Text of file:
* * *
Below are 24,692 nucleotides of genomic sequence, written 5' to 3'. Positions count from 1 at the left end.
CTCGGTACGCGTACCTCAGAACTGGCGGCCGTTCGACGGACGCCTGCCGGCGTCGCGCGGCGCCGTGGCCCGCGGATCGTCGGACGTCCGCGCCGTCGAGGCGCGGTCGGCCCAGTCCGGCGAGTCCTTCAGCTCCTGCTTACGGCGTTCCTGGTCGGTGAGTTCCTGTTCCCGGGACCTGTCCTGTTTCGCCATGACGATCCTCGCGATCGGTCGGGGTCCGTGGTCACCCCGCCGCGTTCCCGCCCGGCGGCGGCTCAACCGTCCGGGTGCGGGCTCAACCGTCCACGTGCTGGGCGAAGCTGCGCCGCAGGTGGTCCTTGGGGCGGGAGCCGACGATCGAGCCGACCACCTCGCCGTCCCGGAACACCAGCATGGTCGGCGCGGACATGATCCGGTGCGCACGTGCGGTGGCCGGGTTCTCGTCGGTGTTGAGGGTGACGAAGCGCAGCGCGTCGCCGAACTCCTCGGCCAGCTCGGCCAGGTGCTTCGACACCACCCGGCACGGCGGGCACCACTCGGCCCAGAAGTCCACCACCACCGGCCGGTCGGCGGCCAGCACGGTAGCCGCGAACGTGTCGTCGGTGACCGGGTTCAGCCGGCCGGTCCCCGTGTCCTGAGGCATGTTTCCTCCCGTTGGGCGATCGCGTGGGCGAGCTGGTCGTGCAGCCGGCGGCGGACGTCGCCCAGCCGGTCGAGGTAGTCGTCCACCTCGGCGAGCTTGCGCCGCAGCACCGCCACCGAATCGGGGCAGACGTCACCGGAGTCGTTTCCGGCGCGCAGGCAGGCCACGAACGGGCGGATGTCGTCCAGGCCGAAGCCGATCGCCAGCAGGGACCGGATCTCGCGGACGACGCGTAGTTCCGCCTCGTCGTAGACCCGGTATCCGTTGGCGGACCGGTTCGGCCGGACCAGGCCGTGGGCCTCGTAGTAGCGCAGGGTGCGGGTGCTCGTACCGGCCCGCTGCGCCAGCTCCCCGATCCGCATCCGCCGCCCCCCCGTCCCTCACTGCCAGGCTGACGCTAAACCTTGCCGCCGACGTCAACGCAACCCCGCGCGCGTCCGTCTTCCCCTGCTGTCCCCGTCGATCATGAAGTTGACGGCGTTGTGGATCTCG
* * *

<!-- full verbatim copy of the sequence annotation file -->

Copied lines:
Below are 24,692 nucleotides of genomic sequence, written 5' to 3'. Positions count from 1 at the left end.
CTCGGTACGCGTACCTCAGAACTGGCGGCCGTTCGACGGACGCCTGCCGGCGTCGCGCGGCGCCGTGGCCCGCGGATCGTCGGACGTCCGCGCCGTCGAGGCGCGGTCGGCCCAGTCCGGCGAGTCCTTCAGCTCCTGCTTACGGCGTTCCTGGTCGGTGAGTTCCTGTTCCCGGGACCTGTCCTGTTTCGCCATGACGATCCTCGCGATCGGTCGGGGTCCGTGGTCACCCCGCCGCGTTCCCGCCCGGCGGCGGCTCAACCGTCCGGGTGCGGGCTCAACCGTCCACGTGCTGGGCGAAGCTGCGCCGCAGGTGGTCCTTGGGGCGGGAGCCGACGATCGAGCCGACCACCTCGCCGTCCCGGAACACCAGCATGGTCGGCGCGGACATGATCCGGTGCGCACGTGCGGTGGCCGGGTTCTCGTCGGTGTTGAGGGTGACGAAGCGCAGCGCGTCGCCGAACTCCTCGGCCAGCTCGGCCAGGTGCTTCGACACCACCCGGCACGGCGGGCACCACTCGGCCCAGAAGTCCACCACCACCGGCCGGTCGGCGGCCAGCACGGTAGCCGCGAACGTGTCGTCGGTGACCGGGTTCAGCCGGCCGGTCCCCGTGTCCTGAGGCATGTTTCCTCCCGTTGGGCGATCGCGTGGGCGAGCTGGTCGTGCAGCCGGCGGCGGACGTCGCCCAGCCGGTCGAGGTAGTCGTCCACCTCGGCGAGCTTGCGCCGCAGCACCGCCACCGAATCGGGGCAGACGTCACCGGAGTCGTTTCCGGCGCGCAGGCAGGCCACGAACGGGCGGATGTCGTCCAGGCCGAAGCCGATCGCCAGCAGGGACCGGATCTCGCGGACGACGCGTAGTTCCGCCTCGTCGTAGACCCGGTATCCGTTGGCGGACCGGTTCGGCCGGACCAGGCCGTGGGCCTCGTAGTAGCGCAGGGTGCGGGTGCTCGTACCGGCCCGCTGCGCCAGCTCCCCGATCCGCATCCGCCGCCCCCCCGTCCCTCACTGCCAGGCTGACGCTAAACCTTGCCGCCGACGTCAACGCAACCCCGCGCGCGTCCGTCTTCCCCTGCTGTCCCCGTCGATCATGAAGTTGACGGCGTTGTGGATCTCG